Washed up? Smith is laughing at critics

May 03, 1994|By Bill Tanton

Of course the Orioles' Lee Smith is a little surprised that he has 12 saves already this season.

But he's not surprised for the reason most people would think.

"Yeah, I guess I'm a little surprised," says the club's closer, who is 12-for-12 in the save department. "I knew I could still throw hard. I never had any doubt that I could still pitch.

"But I thought with all the bats we have on this club we'd be scoring seven and eight runs a game. I didn't think there'd be this many save opportunities this early in the season."

For the record, the Orioles, who are fresh off being shut out for the first time, are averaging 5.5 runs per game.

What's the other reason why people might be surprised to see Smith far out front as the major leagues' save leader this season?

To put it bluntly, they were afraid he was washed up. They thought he was too old. They thought he had lost his fastball.

When the Orioles signed Smith on Jan. 29 as an unrestricted free agent, there was no dancing in the streets of Baltimore. Most fans were disappointed -- or worse -- that the Orioles had let Gregg Olson get away.

Olson holds the club career save record with 160. Gregg is still only 27 years old. The Orioles were the only club he had ever played for.

Then along comes Lee Smith, who has been in the majors since 1980, who has pitched for the Cubs, Red Sox, Cardinals and Yankees -- and who is 36 years old.

Sure, Smith was baseball's all-time save leader with 401 (now 413). But nobody seemed to mention that in discussing the new closer.

The emphasis was on the negatives -- which was nothing new to Smith.

At the Orioles' most recent home game last week, the afternooner with Oakland, Smith sat at his locker in the clubhouse and talked about that.

"I've saved a lot of money over the last three or four years," Smith said, "by not buying the newspapers and reading that you guys thought I was all through."

Coming from another player, a comment like that might offend a writer, particularly one who had never authored a negative word about Smith.

But Lee Smith is not an offensive person. He talks rather softly, has a sense of humor and he has a friendly smile, which he uses effectively in trying to make a point.

Furthermore, the guy is 6 feet 6 and weighs 269 pounds. Who's going to challenge him?

When you're going as great as Smith is, it's easy to be a nice guy.

Lee has appeared in 12 games and saved them all. No pitcher has ever reached the dozen save mark as early as Smith did, in the club's 23rd game.

His earned run average is 0.00. In his first month as an Oriole he gave up one walk.

Smith, who signed for one year at $1.5 million with incentives that could reach $2.5 million, was offered more money to go to Cleveland. He came here because he thought he had a better chance to play on a winner.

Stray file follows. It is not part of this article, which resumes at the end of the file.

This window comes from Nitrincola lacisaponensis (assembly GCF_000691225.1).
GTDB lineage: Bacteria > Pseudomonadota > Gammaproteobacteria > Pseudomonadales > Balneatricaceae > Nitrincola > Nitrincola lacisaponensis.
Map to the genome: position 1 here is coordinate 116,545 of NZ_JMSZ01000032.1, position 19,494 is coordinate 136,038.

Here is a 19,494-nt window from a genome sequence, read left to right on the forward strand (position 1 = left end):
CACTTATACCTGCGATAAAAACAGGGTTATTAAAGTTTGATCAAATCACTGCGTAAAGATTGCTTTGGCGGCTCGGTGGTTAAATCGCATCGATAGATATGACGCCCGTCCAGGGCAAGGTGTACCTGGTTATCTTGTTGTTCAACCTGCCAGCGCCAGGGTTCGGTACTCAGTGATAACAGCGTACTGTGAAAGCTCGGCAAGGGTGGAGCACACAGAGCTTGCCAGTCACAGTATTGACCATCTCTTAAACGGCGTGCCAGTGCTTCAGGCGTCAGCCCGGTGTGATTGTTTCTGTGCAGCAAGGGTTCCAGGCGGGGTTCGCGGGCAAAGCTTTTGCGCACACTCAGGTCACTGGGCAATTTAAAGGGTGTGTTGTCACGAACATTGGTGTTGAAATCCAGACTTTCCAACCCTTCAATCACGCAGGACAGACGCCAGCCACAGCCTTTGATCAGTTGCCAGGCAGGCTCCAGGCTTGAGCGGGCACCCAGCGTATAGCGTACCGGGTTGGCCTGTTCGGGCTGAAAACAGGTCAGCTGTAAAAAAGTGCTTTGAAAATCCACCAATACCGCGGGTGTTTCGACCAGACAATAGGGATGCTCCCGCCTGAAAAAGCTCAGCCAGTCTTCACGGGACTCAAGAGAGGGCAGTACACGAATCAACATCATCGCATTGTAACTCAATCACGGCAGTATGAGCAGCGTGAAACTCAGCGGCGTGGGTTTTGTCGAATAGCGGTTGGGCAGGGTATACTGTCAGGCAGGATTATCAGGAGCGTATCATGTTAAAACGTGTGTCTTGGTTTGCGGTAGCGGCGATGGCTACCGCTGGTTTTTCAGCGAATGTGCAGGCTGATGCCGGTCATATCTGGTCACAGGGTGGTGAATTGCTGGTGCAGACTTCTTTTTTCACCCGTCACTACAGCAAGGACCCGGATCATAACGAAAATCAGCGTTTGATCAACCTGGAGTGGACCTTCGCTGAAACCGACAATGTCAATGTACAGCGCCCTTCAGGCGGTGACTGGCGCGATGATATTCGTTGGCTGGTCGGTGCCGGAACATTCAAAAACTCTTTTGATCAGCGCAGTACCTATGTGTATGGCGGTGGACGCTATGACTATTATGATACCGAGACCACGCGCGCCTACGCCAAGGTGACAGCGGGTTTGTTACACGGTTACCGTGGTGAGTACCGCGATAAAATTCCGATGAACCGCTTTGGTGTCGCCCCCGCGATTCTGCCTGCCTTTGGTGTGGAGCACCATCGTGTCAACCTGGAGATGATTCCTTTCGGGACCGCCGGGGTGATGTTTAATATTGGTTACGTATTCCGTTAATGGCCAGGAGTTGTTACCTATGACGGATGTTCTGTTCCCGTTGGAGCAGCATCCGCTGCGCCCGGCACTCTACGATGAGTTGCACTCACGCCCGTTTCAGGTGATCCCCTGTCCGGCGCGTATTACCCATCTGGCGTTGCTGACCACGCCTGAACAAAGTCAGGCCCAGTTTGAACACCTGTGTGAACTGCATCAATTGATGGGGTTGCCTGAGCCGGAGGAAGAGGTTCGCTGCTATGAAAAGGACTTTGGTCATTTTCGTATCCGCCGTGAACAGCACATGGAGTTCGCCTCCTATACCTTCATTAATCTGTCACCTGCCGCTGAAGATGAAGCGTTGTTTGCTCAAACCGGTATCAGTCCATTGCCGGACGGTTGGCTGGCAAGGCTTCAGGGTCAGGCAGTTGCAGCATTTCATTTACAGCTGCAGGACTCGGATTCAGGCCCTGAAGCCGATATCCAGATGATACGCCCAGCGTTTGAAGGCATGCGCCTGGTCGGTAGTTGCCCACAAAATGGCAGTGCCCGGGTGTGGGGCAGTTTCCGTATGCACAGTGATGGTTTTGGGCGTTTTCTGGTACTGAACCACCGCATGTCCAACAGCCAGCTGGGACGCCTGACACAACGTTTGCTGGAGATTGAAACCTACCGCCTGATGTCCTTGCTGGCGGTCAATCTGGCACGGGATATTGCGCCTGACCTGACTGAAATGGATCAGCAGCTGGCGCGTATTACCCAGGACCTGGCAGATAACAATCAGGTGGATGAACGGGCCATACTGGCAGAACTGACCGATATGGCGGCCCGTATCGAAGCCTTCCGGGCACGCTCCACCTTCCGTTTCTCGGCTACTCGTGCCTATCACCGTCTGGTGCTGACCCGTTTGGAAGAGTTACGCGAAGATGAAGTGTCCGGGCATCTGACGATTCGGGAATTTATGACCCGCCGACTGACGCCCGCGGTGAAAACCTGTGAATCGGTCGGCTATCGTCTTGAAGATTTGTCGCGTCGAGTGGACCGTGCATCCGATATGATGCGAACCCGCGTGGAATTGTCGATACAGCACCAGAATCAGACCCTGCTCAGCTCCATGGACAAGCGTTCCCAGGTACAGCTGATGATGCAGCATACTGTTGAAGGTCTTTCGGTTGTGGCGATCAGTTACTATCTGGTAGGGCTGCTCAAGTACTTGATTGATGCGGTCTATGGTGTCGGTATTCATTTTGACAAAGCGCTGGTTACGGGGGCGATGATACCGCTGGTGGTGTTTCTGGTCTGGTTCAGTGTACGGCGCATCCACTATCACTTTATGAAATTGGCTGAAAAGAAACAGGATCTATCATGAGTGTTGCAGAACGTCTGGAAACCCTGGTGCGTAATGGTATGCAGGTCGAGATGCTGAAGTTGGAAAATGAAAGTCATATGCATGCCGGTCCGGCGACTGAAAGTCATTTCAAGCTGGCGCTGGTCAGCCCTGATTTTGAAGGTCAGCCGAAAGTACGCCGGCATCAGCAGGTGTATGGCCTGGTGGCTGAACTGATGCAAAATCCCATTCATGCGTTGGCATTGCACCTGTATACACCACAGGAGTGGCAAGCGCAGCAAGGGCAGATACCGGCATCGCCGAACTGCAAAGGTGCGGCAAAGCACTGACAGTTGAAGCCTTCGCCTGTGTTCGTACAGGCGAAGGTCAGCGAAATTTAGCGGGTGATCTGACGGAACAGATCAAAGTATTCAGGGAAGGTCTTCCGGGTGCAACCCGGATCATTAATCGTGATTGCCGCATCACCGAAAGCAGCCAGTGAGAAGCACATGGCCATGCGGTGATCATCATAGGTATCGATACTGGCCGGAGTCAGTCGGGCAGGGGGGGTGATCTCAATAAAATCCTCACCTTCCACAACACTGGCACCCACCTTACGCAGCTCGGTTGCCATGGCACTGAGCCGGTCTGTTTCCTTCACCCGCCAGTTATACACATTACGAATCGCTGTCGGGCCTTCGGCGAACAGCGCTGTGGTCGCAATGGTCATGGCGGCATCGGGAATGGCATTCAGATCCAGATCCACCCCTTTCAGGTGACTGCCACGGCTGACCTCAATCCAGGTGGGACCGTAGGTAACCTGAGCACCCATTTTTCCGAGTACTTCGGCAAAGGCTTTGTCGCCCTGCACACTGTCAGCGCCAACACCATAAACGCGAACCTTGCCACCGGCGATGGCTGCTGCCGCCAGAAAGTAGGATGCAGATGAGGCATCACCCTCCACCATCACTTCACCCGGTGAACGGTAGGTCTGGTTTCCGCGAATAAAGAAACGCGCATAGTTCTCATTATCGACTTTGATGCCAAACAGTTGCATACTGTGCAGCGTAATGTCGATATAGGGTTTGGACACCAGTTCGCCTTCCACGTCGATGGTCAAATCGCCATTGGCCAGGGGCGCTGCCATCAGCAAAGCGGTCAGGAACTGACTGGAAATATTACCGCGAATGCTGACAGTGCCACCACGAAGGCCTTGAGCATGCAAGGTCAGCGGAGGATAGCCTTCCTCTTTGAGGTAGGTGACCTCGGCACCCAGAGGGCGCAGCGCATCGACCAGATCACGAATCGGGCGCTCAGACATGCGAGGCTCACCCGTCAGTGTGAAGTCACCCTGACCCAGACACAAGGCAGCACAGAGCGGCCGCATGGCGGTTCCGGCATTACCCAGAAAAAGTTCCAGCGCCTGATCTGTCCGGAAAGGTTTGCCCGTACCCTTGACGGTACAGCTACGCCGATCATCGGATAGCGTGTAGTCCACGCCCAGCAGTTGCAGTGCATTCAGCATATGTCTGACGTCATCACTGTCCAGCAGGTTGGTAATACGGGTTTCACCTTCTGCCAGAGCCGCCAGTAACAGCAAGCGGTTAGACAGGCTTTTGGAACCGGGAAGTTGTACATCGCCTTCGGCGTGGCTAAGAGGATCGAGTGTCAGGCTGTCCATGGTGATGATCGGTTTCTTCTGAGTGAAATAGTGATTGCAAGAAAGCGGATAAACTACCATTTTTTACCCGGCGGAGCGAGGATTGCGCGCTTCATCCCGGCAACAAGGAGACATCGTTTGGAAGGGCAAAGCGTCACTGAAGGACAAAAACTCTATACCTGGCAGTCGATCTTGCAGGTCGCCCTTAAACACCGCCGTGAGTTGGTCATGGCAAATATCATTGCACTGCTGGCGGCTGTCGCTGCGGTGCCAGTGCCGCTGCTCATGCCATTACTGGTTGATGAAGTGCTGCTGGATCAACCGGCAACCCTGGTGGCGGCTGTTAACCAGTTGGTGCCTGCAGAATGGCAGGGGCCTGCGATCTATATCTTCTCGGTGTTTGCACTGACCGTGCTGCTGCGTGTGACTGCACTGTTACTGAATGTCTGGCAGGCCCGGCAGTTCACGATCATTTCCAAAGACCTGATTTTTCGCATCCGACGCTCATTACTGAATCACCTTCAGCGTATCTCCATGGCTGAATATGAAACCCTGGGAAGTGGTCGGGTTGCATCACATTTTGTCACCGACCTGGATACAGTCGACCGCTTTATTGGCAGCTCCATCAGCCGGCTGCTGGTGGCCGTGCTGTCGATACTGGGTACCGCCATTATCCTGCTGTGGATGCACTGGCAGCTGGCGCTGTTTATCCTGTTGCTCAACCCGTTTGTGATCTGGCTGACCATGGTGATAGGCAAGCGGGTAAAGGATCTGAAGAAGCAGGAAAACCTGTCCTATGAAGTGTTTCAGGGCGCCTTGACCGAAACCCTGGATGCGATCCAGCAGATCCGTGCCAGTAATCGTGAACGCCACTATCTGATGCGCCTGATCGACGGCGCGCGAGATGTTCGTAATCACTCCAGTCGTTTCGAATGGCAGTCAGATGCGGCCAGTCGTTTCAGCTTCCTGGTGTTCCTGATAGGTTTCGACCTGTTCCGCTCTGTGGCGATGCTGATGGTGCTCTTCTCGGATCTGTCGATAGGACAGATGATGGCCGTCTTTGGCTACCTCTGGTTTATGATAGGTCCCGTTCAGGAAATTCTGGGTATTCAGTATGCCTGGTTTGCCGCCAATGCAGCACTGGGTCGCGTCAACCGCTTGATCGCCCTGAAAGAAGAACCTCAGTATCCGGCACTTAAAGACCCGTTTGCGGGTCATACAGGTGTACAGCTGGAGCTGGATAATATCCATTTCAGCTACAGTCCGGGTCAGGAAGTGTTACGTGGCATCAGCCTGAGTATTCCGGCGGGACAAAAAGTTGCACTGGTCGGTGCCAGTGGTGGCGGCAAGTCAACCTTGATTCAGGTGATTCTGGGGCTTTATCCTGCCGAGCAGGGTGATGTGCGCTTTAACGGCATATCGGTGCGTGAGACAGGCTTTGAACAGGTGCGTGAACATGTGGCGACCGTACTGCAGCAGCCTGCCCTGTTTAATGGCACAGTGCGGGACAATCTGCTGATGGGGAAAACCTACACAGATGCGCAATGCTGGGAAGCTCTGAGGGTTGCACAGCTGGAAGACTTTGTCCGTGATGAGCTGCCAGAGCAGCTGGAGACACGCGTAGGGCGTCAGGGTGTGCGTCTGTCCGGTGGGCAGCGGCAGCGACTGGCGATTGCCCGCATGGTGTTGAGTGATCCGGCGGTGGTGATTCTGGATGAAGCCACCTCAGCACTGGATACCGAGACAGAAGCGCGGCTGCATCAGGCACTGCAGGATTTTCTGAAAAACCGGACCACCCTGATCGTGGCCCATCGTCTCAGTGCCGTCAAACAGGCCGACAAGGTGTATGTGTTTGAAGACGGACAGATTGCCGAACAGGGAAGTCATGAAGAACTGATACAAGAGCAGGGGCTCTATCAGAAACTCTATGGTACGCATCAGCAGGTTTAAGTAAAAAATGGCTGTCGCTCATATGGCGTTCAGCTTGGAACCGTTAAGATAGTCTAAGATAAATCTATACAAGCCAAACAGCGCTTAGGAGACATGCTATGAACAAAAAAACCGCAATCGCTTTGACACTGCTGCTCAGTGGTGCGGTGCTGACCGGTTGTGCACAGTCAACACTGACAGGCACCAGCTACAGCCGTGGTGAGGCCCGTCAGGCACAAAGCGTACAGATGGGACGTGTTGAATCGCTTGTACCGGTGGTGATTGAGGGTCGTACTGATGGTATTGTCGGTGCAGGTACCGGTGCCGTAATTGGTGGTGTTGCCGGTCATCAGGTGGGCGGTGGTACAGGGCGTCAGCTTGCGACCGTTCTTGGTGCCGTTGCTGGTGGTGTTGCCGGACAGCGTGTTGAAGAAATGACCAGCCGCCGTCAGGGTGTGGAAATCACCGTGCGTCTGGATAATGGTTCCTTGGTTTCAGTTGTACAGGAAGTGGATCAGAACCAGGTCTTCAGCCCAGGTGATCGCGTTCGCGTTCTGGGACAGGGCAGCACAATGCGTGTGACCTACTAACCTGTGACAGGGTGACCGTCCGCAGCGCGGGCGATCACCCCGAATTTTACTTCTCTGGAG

At this early point in the season and at a time when the average major-league salary is just over $1 million, Lee Smith looks like a steal.

As for Olson, who has a bad elbow and was placed on the Orioles' disabled list last Aug. 13, he's still on the DL with his new club, Atlanta.

The Braves reported yesterday that Olson is still in Florida at "extended spring training." That's no place for a ballplayer to be in May.

Chalk one up for Orioles general manager Roland Hemond.

"Lee is the one doing it," Hemond said yesterday. "When it became evident that Gregg Olson was going to sign with somebody else, Doug Melvin [assistant GM/player personnel] said, 'What about Lee Smith?' Frank Robinson said, 'That sounds good.'

"So we asked Fred Uhlman Sr. about Lee because he had watched him with the Yankees last September.

"Fred said Lee doesn't throw as hard as he used to, but he knows how to pitch and he throws hard enough. You don't get 46 saves [as Smith did last year, 43 of them with the Cardinals] if you don't know how to pitch. Peter Angelos said, 'Go ahead and sign him.' "

Hemond points out that Smith, as his career went along, has been smart enough to become a pitcher instead of just a hard thrower.

"A lot of pitchers stay with the same stuff," Hemond said, "but Lee refined his game and added to his repertoire.

"Warren Spahn did that, too. He added a new pitch about every five years. That's why Spahn was able to win 363 games."

Mentioning Smith in the same breath with Hall of Famer Spahn is not inappropriate.

As the game's all-time save leader, Smith would appear to be headed for Cooperstown. The icing he's putting on the cake this year helps his cause.

"When I was with the White Sox," Hemond said, "we had Tom Seaver with us for a while. I told him I'd be there when he went in the Hall of Fame and I was.

"One of these days I have to tell Lee Smith I'll be there for him."

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